How to Obtain Intermediate Tints
Sample tints may be readily obtained by making a trial with a small quantity of solution on a short length of film, taking care to match the tint in artificial light and not by daylight.
When matching colors, the tint should be considered as being made up of one or more of the colors, red, yellow, and blue. Colors such as orange are made by mixing yellow and red, violet by mixing red and blue, and green by mixing yellow and blue. Browns are obtained by mixing all three colors, red, yellow, and blue.
In case only a few tanks are available for tinting it is possible to obtain intermediate tints by placing the film in successive dye baths. For example, if an orange tint is desired first immerse the film in the red dye bath and then in the yellow bath. It is not possible, however, to reproduce tints by this method with precision.
An alternative method is to choose a tinted base whose color most nearly approaches the desired color and modify this by immersion in a suitable dye bath.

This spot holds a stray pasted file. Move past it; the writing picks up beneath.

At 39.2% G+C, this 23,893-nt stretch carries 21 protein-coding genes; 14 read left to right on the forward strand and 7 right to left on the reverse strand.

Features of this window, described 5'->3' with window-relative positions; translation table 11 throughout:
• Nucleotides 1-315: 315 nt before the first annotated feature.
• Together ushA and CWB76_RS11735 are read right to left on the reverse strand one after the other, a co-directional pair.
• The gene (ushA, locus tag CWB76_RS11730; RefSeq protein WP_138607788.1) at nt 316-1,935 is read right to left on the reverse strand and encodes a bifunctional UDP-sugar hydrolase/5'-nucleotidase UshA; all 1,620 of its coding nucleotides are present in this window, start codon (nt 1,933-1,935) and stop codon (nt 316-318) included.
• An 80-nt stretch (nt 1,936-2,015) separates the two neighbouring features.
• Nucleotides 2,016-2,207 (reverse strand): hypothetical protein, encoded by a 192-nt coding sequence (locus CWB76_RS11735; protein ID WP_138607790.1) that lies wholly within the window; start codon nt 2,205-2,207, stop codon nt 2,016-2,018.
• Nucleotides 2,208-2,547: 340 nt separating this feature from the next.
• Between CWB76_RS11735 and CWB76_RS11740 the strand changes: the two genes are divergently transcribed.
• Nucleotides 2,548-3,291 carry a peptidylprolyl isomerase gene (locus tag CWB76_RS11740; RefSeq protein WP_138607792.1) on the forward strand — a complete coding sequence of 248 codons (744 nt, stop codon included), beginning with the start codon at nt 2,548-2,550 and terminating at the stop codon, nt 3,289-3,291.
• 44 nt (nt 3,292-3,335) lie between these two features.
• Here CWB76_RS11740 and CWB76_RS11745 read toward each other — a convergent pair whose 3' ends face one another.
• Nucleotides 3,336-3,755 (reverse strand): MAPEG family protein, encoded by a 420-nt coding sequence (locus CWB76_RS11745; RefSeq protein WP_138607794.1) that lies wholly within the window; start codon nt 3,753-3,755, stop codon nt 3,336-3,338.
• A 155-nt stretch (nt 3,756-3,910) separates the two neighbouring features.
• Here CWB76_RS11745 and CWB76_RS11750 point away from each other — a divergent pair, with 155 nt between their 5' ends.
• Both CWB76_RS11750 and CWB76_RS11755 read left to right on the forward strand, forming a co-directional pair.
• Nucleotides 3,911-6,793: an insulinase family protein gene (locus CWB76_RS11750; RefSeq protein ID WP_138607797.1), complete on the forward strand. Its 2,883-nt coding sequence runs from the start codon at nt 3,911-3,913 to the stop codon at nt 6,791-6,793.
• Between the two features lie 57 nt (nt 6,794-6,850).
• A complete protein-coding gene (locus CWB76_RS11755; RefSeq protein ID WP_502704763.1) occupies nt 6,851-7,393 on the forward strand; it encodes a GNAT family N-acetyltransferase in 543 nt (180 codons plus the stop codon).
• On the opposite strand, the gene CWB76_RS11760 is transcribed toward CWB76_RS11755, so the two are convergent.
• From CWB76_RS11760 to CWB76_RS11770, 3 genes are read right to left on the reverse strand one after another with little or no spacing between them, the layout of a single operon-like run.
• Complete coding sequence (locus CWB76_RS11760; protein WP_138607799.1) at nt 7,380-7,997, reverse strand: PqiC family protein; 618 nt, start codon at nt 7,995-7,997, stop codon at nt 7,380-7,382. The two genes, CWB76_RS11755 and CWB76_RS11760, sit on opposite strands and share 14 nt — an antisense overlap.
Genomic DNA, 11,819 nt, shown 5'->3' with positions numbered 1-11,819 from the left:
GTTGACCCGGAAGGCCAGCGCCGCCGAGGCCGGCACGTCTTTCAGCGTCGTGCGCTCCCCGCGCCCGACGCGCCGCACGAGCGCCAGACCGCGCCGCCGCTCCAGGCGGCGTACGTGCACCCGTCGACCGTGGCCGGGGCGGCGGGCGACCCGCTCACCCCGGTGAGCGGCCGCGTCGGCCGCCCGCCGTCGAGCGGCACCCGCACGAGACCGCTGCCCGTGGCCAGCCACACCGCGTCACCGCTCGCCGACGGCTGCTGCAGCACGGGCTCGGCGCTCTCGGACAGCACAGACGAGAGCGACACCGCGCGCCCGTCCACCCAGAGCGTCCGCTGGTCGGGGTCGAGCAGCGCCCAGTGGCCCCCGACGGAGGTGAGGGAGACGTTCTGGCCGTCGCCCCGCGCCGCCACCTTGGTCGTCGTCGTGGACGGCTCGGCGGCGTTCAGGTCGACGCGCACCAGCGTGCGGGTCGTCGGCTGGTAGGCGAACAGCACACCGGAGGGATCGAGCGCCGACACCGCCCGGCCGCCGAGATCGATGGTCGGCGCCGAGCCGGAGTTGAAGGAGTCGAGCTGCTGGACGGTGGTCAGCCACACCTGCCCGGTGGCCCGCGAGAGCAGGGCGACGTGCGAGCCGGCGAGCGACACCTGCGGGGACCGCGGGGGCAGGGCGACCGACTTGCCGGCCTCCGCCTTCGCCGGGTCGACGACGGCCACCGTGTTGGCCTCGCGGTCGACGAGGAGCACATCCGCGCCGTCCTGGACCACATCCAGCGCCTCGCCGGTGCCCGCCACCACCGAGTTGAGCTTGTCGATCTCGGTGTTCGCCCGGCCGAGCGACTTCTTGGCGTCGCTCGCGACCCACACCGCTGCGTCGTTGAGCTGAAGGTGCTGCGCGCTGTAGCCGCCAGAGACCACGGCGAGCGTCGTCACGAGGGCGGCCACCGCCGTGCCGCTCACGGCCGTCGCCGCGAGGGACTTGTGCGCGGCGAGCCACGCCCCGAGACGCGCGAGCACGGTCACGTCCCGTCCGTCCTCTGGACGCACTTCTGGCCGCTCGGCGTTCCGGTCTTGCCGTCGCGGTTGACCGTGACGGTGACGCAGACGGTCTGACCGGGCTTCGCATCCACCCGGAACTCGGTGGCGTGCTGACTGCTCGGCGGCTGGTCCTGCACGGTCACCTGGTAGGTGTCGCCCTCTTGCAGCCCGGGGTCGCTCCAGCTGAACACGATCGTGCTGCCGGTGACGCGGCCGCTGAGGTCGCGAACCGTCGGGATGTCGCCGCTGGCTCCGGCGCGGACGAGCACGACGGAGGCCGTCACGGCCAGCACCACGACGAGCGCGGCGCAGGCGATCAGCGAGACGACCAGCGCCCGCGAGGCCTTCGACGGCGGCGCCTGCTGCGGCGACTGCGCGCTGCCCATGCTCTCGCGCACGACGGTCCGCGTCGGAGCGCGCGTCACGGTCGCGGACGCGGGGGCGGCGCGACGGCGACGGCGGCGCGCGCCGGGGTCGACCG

Local and Multiple Tinting
Very pleasing effects may be secured by locally tinting a portion of the film picture; This can be done either by coloring each picture separately by hand or by cutting a stencil and applying the dye through the stencil by application rollers or by spraying, or a resist such as a transparent varnish may be applied either by hand or by stencil to those portions which are not to receive dye and the film immersed in the dye solution in the usual way. Multiple tinting is executed in the same way.